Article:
Jamilah Al-Bari, 37, District Heights, Maryland, was sentenced to a year and a day in prison, followed by five years of supervised release, for mail fraud arising from the fraudulent purchase of properties in Maryland, the District of Columbia and Virginia. Al-Bari was also ordered to pay restitution of between $400,000 and $1 million, with the exact amount to be set at a later date.
As previously reported on Mortgage Fraud Blog, according to her plea agreement, Jamilah Al-Bari participated in a scheme with her brother, Osman Sharrief Al-Bari, Terrence White, Timothy Reed and others to pay straw purchasers to purchase houses for them using false loan documents. Jamilah Al-Bari abused her position as a business banking liaison at M&T Bank in Upper Marlboro, Maryland and created false documents purporting to verify assets for the straw buyers. She also sent false verification letters concerning the buyers’ income and assets on M&T Bank letterhead to banks and mortgage lenders to facilitate the fraud scheme. Jamilah Al-Bari created a fictitious M&T Bank employee and used the fictitious employee’s name to sign some of the false verification letters.
Jamilah Al-Bari prepared false M&T Bank verification forms for straw buyers who purchased five properties in Baltimore and two properties in Spotsylvania, Virginia. Most of the purchased properties have gone into foreclosure. Jamilah Al-Bari received a check or cash payment, disguised as a “consulting fee,” for her role in the fraud scheme. She admitted her involvement in the scheme to M&T Bank investigators who questioned her before her termination.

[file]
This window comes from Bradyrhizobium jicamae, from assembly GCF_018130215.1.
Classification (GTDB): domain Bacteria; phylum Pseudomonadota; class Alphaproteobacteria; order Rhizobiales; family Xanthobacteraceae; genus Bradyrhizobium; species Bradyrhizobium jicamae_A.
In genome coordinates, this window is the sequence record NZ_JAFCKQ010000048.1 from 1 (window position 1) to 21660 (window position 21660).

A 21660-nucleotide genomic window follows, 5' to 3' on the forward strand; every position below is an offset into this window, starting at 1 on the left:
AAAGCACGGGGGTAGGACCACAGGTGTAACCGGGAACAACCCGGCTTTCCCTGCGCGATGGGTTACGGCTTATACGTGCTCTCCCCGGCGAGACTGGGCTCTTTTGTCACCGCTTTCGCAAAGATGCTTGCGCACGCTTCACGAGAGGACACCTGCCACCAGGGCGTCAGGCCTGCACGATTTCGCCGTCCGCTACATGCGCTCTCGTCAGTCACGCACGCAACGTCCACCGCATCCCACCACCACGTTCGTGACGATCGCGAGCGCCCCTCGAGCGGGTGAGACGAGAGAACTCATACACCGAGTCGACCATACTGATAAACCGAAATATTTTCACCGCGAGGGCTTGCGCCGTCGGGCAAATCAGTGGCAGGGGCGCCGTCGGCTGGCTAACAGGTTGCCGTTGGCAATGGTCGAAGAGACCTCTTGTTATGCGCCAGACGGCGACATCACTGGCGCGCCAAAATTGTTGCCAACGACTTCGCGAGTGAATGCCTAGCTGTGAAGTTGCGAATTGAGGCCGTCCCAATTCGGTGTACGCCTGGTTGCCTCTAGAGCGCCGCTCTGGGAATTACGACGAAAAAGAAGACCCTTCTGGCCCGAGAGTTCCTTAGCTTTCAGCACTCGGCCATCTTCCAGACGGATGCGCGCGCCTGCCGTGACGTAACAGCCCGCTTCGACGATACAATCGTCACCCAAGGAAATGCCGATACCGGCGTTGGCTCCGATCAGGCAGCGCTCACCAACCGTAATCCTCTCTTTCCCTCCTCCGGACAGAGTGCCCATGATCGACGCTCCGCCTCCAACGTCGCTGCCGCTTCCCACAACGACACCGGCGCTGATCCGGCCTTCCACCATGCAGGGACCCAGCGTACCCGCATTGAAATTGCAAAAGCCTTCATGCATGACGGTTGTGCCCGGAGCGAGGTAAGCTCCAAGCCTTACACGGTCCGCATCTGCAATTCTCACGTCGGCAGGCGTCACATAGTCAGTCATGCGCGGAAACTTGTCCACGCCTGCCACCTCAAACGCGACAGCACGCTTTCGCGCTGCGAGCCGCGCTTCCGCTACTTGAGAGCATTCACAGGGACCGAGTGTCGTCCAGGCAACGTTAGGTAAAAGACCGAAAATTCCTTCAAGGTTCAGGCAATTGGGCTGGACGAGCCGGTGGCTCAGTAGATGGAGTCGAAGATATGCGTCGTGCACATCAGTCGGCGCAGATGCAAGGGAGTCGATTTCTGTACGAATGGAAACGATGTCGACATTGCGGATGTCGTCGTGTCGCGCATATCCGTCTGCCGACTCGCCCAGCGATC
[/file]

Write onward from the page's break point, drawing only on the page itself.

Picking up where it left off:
Although this scheme involved fraudulent loans worth over $19,021,366, the loss amount foreseeable to Jamilah Al-Bari was between $400,000 and $1 million.
Kara McIntosh, 47, and Sabrina Weinberg, 44, both of Bethesda, Maryland, were sentenced (McIntosh, Weinberg) to three years and two years in prison, respectively for mail fraud. Osman Sharrieff Al-Bari, 35, Washington, D.C., was sentenced to 78 months in prison. Terrence White, 35, Oxon Hill, Maryland, was sentenced to 42 months in prison. Timothy Reed, 44, Beltsville has also pleaded guilty to mail fraud in connection with his participation in this scheme, but has not yet been sentenced.
This prosecution has been brought as part of the Maryland Mortgage Fraud Task Force, a group of more than 15 federal, state and local law enforcement agencies in Maryland. The Task Force was formed to promote the early detection, identification, prevention, and prosecution of various kinds of mortgage fraud schemes. This case, as well as other cases brought by members of the Task Force, demonstrates the commitment of Maryland’s law enforcement agencies to protect consumers from fraud and help to ensure the integrity of the mortgage market and other credit markets.
United States Attorney Rod J. Rosenstein thanked the U.S. Postal Inspection Service, the Federal Bureau of Investigation, the Montgomery County State’s Attorney’s Office – Economic Crimes Unit and the U.S. Secret Service for their investigative work and assistance. Mr. Rosenstein commended Assistant United States Attorney Kwame J. Manley, who prosecuted the case.